“The sales tax is actually minor,” relatively speaking, according to J. Justin Wilson, a senior research analyst at the Center for Consumer Freedom. “To actually decrease consumption, you'd need (something on the order of) nickels and dimes before people actually feel the effect.”
“Generally speaking, my thought is the sales tax shouldn't be used for the purposes of social engineering.”
Wilson said in large part, the impetus of removing such tax exemptions was usually a revenue consideration.
Tom Hubbard, NEHI's vice president of policy research, agreed the impact on consumption would be fairly negligible. “What the governor is proposing, again, to do is to close a current exemption,” Hubbard noted. “What he's not trying to do is propose a (new tax).”
Hubbard said the argument was “it ought to be done as a simple public health measure.”
“I certainly applaud the governor's concern about the overweight and obesity (problem) and it is certainly a very vexing one,” said Hirsh. “We're really focused on a lot of education in the school-aged kids, to improve their knowledge and inform their nutritional choices” with Worcester's community health plan, he continued.
“When they're informed, kids are always surprising me with the types of choices they make.”
While the move to apply the sales tax to candy and soda is framed as an investment in health, the more important consideration may be where that tax revenue goes. Both Patrick's proposal and a bill supported by the Healthy People/Healthy Economy Coalition would target candy and soda tax revenue for health programs.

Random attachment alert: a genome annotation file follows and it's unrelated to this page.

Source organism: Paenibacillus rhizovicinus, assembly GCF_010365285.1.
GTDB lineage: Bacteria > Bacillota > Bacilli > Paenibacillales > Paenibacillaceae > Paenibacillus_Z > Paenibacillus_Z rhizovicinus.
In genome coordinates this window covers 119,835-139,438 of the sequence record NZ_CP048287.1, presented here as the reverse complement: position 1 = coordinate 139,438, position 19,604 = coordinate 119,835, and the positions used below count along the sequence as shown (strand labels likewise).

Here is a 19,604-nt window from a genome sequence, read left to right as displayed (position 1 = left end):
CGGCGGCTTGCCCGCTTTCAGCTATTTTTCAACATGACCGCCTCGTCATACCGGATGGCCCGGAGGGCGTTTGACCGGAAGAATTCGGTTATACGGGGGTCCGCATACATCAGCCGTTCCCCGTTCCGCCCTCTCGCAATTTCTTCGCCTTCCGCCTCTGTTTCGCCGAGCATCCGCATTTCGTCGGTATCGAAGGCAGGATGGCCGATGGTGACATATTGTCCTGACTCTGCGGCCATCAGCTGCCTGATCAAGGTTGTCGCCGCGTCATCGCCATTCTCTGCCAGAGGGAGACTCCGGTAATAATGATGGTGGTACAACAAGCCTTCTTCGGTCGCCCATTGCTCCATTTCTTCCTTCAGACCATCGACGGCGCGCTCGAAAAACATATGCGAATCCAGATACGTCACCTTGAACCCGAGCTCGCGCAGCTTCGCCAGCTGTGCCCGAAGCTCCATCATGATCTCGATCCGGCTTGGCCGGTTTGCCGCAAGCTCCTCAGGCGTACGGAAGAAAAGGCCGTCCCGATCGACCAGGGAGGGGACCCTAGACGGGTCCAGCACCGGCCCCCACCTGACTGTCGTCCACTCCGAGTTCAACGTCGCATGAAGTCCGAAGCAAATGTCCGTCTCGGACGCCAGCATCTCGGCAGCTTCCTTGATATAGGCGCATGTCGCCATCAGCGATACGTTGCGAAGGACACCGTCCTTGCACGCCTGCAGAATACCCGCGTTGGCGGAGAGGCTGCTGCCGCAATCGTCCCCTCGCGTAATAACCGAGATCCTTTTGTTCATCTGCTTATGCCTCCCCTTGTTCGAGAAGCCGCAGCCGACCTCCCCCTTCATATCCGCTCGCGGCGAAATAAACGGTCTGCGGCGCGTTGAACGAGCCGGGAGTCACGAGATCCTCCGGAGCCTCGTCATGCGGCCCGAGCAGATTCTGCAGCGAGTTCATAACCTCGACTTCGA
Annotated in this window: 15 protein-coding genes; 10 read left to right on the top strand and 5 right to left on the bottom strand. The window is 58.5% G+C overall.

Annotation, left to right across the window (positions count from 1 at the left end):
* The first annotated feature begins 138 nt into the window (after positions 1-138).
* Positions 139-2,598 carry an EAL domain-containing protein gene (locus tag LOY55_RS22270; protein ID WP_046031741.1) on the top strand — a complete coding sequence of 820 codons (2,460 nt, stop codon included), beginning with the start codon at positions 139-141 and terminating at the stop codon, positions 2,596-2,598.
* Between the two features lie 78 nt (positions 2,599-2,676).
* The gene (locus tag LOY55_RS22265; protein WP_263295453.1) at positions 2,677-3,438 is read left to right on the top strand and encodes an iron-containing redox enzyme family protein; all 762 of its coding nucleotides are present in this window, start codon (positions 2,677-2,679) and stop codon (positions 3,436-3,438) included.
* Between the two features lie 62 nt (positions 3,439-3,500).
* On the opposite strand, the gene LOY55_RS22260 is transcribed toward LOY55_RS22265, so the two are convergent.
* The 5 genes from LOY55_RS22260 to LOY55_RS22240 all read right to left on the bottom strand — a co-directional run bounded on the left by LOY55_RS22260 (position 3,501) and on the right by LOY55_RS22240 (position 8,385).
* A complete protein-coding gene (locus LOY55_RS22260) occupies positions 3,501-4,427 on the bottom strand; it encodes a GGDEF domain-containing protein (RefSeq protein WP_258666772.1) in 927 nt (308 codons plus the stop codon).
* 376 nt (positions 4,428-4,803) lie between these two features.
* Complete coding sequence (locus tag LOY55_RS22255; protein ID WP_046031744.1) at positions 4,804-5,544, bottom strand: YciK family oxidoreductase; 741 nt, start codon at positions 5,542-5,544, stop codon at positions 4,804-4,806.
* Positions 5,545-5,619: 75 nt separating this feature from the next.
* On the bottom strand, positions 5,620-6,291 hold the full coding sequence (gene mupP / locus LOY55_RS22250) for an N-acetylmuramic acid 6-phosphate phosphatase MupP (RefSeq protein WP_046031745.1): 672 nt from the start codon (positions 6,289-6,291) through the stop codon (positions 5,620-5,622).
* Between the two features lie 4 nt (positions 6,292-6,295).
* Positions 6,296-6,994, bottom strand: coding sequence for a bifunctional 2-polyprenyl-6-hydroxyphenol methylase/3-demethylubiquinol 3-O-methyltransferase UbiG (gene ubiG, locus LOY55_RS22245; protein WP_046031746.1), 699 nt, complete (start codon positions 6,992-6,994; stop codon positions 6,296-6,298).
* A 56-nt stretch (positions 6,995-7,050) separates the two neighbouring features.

Hubbard said his coalition sought to target those funds for school-based physical activity programs.
Hirsh echoed the importance of targeting nutrition programs as opposed to sending the revenue into general funds, similar to tobacco taxes.
Worcester was recently the recipient of a grant from the state's Health and Prevention Trust Fund, which will go toward community-based partners working on health and wellness initiatives in the city. Worcester’s partnership was one of nine across the state designated this past Tuesday to receive funds, which will total $250,000 during the first phase and then between $900,000 and $1.5 million for each of the next three years.
Patrick's proposal to eliminate the tax exemption for soda and candy — included in each of his previous seven budget plans — has not been acted on by lawmakers before, partly because it has been painted as a new revenue increase. Hubbard points to recent bigger debates in the Legislature like the gas tax.
This month, the governor proposed a total $1.1 billion increase in funding for health care programs, including state employee and retiree insurance, MassHealth, Medicaid, and insurance subsidies.